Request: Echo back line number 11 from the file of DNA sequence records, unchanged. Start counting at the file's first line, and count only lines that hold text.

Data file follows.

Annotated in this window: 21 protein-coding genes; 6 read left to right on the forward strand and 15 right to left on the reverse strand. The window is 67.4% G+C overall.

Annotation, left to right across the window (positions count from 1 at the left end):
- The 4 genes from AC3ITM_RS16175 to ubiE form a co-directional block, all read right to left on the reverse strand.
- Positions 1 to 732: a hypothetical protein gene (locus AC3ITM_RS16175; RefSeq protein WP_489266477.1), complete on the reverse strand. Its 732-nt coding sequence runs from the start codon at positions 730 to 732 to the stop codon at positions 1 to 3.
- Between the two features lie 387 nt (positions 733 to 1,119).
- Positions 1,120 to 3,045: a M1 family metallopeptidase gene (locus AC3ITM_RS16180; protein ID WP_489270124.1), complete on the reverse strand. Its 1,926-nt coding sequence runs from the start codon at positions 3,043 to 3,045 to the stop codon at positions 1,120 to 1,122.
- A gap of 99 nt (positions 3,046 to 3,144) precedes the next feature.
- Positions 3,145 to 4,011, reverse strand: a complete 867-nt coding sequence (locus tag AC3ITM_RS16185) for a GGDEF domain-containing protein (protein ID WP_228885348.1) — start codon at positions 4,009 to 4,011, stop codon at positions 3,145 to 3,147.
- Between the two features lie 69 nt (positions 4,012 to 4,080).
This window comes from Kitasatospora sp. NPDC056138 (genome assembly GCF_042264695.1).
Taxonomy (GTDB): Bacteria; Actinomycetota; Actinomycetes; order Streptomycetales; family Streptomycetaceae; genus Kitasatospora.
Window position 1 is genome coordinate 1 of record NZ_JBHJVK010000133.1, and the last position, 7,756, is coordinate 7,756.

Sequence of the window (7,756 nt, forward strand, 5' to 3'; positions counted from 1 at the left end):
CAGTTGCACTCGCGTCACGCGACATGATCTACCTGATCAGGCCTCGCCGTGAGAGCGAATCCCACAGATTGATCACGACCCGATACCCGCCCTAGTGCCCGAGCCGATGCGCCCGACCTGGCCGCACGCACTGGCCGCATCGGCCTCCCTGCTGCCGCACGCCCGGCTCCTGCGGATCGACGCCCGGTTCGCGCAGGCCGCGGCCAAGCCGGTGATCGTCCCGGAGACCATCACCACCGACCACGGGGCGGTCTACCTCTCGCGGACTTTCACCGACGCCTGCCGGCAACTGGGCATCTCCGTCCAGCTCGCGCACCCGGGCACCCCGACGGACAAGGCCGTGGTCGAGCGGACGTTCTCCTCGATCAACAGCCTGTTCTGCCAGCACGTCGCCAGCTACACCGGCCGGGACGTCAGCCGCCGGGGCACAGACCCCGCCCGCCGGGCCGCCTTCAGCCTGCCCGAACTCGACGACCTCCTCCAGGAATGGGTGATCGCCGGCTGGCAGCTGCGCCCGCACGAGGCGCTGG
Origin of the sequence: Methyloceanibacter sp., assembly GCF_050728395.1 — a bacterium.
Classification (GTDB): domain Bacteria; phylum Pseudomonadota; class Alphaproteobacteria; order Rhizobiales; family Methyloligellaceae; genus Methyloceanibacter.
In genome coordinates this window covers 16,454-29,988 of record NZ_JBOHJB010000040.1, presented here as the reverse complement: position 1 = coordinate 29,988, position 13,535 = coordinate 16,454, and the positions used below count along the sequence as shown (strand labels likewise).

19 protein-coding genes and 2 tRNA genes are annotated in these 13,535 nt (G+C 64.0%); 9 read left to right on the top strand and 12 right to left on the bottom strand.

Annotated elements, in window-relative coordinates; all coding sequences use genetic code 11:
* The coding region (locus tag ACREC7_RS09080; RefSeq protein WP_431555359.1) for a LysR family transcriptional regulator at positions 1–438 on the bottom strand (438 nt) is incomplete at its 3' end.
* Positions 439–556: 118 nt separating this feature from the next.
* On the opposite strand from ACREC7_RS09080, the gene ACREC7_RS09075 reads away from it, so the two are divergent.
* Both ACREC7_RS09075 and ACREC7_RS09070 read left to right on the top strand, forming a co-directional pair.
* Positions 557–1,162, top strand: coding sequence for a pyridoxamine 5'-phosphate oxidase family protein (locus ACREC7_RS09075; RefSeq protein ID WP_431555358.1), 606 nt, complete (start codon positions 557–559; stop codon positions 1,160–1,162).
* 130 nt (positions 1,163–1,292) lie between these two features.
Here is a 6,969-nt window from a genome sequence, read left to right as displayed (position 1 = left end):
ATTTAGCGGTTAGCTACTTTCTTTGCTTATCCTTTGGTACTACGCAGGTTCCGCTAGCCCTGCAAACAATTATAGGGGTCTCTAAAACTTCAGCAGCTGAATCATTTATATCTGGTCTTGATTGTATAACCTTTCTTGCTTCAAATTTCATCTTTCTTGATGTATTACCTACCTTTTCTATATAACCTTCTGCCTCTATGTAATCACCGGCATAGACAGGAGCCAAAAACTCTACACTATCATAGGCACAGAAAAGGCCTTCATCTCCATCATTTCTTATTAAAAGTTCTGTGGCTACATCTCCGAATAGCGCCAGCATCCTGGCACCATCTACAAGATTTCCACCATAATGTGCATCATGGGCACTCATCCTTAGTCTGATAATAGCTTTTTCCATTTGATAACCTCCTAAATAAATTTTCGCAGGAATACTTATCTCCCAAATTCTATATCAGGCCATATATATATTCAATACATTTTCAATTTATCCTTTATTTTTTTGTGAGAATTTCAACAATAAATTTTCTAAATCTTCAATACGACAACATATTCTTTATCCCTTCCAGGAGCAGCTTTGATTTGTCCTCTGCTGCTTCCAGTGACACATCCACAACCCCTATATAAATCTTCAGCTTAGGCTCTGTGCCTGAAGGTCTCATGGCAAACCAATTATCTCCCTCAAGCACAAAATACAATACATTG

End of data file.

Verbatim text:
Taxonomy (GTDB): Bacteria; Actinomycetota; Actinomycetes; order Streptomycetales; family Streptomycetaceae; genus Kitasatospora.